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Eur J Contracept Reprod Health Care. Dec 2011; 16(6): 418–429.
Published online Nov 8, 2011. doi:  10.3109/13625187.2011.625882
PMCID: PMC3250999

Does structured counselling influence combined hormonal contraceptive choice?

Abstract

Objective

To assess the effect of structured counselling on women's contraceptive decisions and to evaluate gynaecologists’ perceptions of comprehensive contraceptive counselling.

Methods

Belgian women (18–40 years old) who were considering using a combined hormonal contraceptive (CHC) were counselled by their gynaecologists about available CHCs (combined oral contraceptive [COC], transdermal patch, vaginal ring), using a comprehensive leaflet. Patients and gynaecologists completed questionnaires that gathered information on the woman's pre- and post-counselling contraceptive choice, her perceptions, and the reasons behind her post-counselling decision.

Results

The gynaecologists (N = 121) enrolled 1801 eligible women. Nearly all women (94%) were able to choose a method after counselling (53%, 5%, and 27% chose the COC, the patch, and the ring, respectively). Counselling made many women (39%) select a different method: patch use increased from 3% to 5% (p < 0.0001); ring use tripled (from 9% to 27%, p < 0.0001). Women who were undecided before counselling most often opted for the method their gynaecologist recommended, irrespective of counselling.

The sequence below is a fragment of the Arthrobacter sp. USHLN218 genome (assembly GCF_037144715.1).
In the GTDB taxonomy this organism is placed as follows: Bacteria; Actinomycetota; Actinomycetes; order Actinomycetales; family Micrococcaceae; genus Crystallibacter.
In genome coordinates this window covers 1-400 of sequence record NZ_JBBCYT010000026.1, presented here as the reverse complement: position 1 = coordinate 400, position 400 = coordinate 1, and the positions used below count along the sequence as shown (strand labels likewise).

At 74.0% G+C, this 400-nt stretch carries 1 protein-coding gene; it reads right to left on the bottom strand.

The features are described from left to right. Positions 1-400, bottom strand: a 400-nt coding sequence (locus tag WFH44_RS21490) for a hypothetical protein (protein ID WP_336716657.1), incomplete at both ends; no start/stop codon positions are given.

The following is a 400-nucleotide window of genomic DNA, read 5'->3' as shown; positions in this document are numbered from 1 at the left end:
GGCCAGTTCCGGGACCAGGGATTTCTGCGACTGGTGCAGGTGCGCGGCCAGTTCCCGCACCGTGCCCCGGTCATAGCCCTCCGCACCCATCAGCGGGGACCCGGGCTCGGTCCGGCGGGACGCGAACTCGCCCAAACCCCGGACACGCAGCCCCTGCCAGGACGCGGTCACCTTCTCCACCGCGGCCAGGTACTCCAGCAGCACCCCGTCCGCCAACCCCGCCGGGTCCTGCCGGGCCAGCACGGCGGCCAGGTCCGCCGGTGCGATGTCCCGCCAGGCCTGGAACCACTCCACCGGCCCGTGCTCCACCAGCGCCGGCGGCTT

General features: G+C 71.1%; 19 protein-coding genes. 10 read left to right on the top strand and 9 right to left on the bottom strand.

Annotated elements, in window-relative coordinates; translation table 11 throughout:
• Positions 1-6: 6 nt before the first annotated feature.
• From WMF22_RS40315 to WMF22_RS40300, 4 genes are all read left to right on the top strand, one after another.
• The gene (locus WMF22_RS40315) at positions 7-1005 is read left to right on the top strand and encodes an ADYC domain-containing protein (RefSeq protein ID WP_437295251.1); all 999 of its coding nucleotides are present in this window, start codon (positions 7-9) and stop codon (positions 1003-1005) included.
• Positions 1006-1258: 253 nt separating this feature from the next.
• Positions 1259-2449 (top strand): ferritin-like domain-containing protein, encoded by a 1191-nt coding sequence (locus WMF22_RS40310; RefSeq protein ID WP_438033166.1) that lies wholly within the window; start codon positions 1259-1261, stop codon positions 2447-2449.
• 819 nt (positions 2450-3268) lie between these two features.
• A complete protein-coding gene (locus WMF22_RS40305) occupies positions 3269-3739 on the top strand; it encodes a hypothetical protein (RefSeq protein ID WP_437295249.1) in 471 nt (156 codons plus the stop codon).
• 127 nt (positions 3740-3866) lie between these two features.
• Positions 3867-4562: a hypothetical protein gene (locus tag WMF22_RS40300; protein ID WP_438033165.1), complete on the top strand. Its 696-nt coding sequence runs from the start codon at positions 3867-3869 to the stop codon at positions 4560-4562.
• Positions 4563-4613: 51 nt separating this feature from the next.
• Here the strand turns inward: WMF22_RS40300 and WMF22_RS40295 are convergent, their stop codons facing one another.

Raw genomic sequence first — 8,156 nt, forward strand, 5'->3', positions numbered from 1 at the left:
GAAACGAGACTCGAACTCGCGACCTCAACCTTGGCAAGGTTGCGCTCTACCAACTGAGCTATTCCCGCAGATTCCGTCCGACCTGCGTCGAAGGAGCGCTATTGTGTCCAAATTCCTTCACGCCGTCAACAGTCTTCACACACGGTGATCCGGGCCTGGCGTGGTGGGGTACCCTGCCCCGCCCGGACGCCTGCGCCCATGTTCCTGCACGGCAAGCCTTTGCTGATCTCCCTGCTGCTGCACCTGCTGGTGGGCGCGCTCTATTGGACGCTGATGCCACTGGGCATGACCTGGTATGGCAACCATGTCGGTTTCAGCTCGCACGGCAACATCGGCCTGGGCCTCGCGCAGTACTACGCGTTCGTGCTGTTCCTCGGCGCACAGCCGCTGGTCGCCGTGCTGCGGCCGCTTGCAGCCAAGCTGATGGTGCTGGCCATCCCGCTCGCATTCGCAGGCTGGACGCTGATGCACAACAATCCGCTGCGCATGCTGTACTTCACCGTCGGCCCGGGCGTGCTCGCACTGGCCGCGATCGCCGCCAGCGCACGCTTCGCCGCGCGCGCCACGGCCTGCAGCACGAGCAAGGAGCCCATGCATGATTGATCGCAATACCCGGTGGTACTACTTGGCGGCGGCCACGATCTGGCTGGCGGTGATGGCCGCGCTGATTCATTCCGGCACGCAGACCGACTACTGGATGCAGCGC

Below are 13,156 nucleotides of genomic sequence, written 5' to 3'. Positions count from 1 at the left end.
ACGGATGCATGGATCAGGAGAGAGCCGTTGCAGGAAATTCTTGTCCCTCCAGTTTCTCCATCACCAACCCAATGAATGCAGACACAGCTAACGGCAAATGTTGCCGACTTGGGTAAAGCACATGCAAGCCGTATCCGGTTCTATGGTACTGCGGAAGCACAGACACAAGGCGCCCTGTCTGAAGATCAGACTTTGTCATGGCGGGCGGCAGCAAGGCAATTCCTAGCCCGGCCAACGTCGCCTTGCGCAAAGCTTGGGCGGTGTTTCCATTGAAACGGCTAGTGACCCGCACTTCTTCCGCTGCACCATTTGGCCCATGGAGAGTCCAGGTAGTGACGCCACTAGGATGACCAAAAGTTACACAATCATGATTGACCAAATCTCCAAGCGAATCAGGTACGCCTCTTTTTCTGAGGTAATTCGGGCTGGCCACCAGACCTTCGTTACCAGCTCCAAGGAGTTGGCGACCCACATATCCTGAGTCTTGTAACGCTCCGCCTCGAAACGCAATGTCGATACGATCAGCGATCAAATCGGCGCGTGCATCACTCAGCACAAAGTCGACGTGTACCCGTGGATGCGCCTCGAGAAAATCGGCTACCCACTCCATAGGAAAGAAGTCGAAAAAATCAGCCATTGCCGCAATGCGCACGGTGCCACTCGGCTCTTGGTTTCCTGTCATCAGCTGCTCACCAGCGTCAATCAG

Conclusion

Counselling allows most women to select a contraceptive method; a sizeable proportion of them decide on a method different from the one they initially had in mind. Gynaecologists’ preferences influenced the contraceptive choices of women who were initially undecided regarding the method to use.

Keywords: Combined hormonal contraception, Combined oral contraceptives, Transdermal patch, Vaginal contraceptive ring, Counselling

INTRODUCTION

In Western countries, there is a wide choice of contraceptive options. Yet, abortion rates remain unacceptably high and are even rising. In Belgium, where abortion is legally permitted, the reported abortion rate of about one in 100 women per year is among the lowest in the world1-3, and the lifetime risk of having an induced abortion is about one in six2. Half of the women seeking an abortion in Belgium were not using reliable contraception, 15% relied only on condoms, and 26% were taking a combined oral contraceptive (COC). These figures are consistent with those from the United States (US), where up to 20% of all unwanted pregnancies are due to the incorrect or inconsistent use of oral contraceptives4. Trussell recently showed that in the US the unintended pregnancy rate during the first year of 'typical use’ is 9% for all types of combined hormonal contraceptives (CHCs)5. While irregular use was thought to be most common among adolescents and young women, recent research indicates that non-use and poor compliance are common in all age groups6. Lack of compliance is related to deficient knowledge7 and poor motivation. Another, possibly underestimated, reason is women's dissatisfaction with their chosen contraceptive method.